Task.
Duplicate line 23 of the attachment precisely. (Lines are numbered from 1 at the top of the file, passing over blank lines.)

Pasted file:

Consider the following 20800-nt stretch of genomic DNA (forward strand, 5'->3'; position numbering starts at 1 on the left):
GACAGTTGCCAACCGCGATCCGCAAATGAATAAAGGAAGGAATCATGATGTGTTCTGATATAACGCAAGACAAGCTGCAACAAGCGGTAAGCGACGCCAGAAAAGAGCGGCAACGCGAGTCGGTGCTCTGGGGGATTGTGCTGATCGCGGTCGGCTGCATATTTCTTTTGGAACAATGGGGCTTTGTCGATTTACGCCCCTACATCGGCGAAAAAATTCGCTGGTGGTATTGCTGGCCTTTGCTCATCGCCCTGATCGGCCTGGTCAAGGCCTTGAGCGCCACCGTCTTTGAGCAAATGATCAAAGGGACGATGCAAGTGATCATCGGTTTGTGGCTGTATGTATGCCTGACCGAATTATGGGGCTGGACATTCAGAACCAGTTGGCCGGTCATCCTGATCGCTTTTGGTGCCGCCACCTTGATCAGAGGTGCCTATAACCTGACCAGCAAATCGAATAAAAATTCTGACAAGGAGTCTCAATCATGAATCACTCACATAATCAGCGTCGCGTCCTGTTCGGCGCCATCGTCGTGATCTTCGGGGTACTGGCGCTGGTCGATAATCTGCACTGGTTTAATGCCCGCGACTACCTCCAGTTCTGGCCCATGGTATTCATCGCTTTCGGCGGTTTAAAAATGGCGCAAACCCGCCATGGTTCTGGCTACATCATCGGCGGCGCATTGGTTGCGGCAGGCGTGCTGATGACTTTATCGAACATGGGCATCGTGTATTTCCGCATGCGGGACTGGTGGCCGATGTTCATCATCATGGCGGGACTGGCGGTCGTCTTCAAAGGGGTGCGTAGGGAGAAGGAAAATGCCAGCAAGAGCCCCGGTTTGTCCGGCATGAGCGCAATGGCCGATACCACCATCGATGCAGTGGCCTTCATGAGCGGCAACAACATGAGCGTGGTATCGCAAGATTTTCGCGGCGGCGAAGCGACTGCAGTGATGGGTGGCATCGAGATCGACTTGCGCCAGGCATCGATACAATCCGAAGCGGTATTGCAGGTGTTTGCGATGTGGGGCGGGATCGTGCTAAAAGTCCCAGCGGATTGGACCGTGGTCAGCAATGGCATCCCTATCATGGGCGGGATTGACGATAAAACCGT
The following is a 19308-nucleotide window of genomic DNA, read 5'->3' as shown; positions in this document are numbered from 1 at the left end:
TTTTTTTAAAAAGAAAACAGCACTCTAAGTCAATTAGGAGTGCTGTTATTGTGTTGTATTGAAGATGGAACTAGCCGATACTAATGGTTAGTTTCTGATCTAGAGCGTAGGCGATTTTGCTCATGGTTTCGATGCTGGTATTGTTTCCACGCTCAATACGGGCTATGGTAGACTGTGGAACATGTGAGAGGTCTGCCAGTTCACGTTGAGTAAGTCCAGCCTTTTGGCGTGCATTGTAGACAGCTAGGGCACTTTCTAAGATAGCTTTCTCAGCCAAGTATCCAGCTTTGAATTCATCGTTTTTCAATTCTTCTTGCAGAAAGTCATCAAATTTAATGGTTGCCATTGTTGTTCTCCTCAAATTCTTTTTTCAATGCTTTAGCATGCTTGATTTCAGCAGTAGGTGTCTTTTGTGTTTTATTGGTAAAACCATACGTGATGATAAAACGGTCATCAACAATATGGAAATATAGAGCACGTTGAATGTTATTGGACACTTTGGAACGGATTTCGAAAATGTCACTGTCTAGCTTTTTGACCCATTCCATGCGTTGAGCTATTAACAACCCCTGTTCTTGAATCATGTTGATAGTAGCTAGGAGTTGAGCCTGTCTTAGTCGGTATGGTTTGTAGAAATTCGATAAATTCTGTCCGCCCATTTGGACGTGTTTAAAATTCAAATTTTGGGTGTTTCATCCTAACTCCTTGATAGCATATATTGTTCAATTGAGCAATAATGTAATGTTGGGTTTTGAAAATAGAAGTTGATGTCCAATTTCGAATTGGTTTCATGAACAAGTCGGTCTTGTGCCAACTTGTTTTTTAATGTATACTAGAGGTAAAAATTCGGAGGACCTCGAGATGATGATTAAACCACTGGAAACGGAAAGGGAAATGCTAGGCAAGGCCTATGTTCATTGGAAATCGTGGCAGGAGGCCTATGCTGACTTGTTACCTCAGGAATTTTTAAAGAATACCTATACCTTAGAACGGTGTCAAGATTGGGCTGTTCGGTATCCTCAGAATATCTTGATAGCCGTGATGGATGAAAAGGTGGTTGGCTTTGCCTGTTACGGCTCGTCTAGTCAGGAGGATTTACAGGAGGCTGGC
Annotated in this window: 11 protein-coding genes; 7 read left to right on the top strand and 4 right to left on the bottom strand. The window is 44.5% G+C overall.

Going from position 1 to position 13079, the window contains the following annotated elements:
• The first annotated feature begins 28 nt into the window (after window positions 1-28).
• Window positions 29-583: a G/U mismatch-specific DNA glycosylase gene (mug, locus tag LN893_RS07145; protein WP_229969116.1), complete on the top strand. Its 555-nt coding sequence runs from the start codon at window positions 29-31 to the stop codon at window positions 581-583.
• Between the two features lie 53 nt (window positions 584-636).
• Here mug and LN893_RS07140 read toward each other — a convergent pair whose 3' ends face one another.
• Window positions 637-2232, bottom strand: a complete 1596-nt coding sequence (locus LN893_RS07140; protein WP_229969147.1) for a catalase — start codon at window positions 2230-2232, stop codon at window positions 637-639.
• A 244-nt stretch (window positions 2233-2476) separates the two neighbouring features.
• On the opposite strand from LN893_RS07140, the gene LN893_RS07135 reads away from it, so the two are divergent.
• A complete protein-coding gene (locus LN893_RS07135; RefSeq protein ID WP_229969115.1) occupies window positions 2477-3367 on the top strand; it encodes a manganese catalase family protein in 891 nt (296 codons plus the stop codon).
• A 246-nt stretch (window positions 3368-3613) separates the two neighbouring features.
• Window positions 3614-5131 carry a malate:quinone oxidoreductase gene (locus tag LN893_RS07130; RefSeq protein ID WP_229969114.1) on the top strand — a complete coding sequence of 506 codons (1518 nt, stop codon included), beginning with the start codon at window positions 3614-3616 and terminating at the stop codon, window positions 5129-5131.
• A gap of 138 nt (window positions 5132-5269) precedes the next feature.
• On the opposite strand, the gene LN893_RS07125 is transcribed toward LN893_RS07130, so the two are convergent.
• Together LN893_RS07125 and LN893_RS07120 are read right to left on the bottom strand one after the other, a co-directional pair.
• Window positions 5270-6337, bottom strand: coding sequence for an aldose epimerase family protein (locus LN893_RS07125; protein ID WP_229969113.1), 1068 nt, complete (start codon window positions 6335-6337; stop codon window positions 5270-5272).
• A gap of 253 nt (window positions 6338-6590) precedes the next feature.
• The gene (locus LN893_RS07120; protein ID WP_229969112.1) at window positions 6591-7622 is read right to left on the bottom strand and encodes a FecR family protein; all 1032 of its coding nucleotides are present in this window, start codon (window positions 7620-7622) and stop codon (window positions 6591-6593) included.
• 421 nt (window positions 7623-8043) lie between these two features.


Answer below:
• 421 nt (window positions 7623-8043) lie between these two features.